Are you descended from royalty like Danny Dyer?

By Jon Bauckham, 24 November 2016 - 11:38pm

Believe it or not, there’s every chance that kings and queens could be lurking in your family tree. Laura Berry, genealogist on the Who Do You Think You Are? TV series, reveals how you can trace your royal ancestors like Danny Dyer

In his episode of Who Do You Think You Are?, Danny Dyer discovered that he was a 22x great grandson of Edward III (Credit: Getty Images)

For centuries, the royal family has been under constant pressure to reproduce to ensure the crown passed from father to son. And with power and privilege – and marriages arranged as political unions – came temptation and adultery.

Henry I fathered over 20 children, possibly as many as 29 – some the fruit of marriage, but many more born to mistresses. Edward III and his wife Philippa had 14 children together, while Charles II acknowledged 14 illegitimate offspring.

Their descendants have multiplied with each new generation, watering down the blue blood over the course of hundreds of years. Little wonder, then, that it is estimated that millions of us now have royal blood, even if it’s just a smidge.

The key is to find a ‘gateway ancestor’ in your family tree – someone from the middling ranks of society, perhaps in a respectable profession like an army officer or a clergyman, who could have descended from a younger child of a nobleman, or a daughter who married below her station and didn’t inherit a title or much wealth, so that subsequent generations are totally unaware of their illustrious roots.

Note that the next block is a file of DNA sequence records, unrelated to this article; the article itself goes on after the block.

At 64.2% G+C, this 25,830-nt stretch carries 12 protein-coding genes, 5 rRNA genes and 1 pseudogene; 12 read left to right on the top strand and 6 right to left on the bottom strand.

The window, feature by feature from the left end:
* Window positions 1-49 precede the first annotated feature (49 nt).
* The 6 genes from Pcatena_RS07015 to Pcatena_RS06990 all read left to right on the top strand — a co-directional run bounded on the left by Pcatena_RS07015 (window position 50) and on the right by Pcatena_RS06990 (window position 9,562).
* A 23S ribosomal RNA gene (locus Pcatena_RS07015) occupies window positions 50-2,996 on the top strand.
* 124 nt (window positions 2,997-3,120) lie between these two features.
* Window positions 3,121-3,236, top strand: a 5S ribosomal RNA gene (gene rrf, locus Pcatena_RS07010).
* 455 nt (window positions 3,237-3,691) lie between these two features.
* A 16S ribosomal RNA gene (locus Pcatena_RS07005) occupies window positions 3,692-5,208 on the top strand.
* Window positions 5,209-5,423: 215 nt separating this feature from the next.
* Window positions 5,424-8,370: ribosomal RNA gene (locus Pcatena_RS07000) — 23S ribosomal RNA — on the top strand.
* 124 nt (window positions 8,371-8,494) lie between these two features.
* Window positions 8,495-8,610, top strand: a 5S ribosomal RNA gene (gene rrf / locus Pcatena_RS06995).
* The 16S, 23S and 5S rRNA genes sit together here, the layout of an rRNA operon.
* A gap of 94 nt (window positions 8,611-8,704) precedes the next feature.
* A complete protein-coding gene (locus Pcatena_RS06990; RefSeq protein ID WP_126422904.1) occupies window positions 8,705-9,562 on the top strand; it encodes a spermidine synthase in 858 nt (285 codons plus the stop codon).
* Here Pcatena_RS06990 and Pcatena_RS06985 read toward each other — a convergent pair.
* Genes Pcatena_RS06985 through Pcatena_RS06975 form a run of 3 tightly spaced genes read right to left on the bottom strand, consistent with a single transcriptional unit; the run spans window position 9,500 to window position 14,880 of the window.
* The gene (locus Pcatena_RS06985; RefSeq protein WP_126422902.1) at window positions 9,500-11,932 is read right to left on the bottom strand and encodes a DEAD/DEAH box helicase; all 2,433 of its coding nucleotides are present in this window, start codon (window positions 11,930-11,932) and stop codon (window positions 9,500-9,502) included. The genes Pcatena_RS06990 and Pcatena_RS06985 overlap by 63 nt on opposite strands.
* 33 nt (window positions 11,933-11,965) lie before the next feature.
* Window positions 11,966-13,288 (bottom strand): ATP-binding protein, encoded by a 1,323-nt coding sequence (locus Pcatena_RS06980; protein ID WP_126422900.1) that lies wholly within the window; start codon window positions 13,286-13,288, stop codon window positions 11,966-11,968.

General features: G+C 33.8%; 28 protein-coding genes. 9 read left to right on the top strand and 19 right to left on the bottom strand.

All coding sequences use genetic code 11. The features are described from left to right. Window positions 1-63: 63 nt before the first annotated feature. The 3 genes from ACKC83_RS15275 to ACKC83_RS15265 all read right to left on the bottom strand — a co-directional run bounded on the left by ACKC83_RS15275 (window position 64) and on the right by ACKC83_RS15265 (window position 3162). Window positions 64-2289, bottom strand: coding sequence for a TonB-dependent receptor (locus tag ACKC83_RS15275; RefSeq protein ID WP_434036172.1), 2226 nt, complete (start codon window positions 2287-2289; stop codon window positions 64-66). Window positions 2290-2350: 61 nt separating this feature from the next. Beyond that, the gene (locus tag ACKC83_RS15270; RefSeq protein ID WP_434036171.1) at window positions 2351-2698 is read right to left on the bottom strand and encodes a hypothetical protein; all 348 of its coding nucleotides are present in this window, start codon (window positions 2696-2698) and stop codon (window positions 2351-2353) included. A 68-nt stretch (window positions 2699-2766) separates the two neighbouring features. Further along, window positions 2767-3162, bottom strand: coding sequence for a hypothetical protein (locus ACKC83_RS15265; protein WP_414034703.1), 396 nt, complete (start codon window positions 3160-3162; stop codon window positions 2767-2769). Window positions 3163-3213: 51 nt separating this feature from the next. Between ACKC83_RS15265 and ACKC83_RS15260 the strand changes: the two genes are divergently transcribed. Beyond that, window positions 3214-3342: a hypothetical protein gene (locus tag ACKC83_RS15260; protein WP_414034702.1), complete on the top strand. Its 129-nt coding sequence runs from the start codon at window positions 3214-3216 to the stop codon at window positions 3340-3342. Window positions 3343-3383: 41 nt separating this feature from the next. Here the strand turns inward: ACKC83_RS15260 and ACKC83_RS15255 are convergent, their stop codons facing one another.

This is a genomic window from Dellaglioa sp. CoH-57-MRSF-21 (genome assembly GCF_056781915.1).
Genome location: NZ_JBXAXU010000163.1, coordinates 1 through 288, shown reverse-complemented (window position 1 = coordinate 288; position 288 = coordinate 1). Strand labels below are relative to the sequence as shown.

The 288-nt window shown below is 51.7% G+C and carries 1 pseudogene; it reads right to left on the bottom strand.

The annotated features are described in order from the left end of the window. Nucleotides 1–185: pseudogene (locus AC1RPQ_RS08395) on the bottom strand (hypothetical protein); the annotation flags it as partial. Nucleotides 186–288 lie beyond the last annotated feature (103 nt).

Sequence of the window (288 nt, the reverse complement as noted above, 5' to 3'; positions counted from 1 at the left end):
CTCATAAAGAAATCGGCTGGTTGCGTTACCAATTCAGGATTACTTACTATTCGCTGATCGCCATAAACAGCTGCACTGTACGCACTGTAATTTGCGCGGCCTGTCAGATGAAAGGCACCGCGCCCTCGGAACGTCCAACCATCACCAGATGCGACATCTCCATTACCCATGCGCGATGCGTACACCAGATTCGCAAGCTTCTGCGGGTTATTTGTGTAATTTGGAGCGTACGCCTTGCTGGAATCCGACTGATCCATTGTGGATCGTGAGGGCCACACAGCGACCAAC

This ancestor often acts as a gateway to a long line of aristocratic forebears who are far better documented than their descendants. The ultimate goal is to find a royal connection further up the tree.

The Oxford Dictionary of National Biography can be a very revealing source

Gateway ancestors

Gateway ancestors tend to be fairly well documented in their own right – they might have been successful in the business world, or purchased an army commission, and could be described as ‘gentleman’ or ‘esquire’ in parish registers and on civil registration certificates.

Searching for marriage and death announcements and an obituary in The Times Digital Archive or at British Newspaper Archive could tell you more about this person’s immediate forebears. Biographical publications like the Oxford Dictionary of National Biography and Who Was Who might shed light on their achievements and social standing, and specialist occupation-related biographies are also worth seeking out.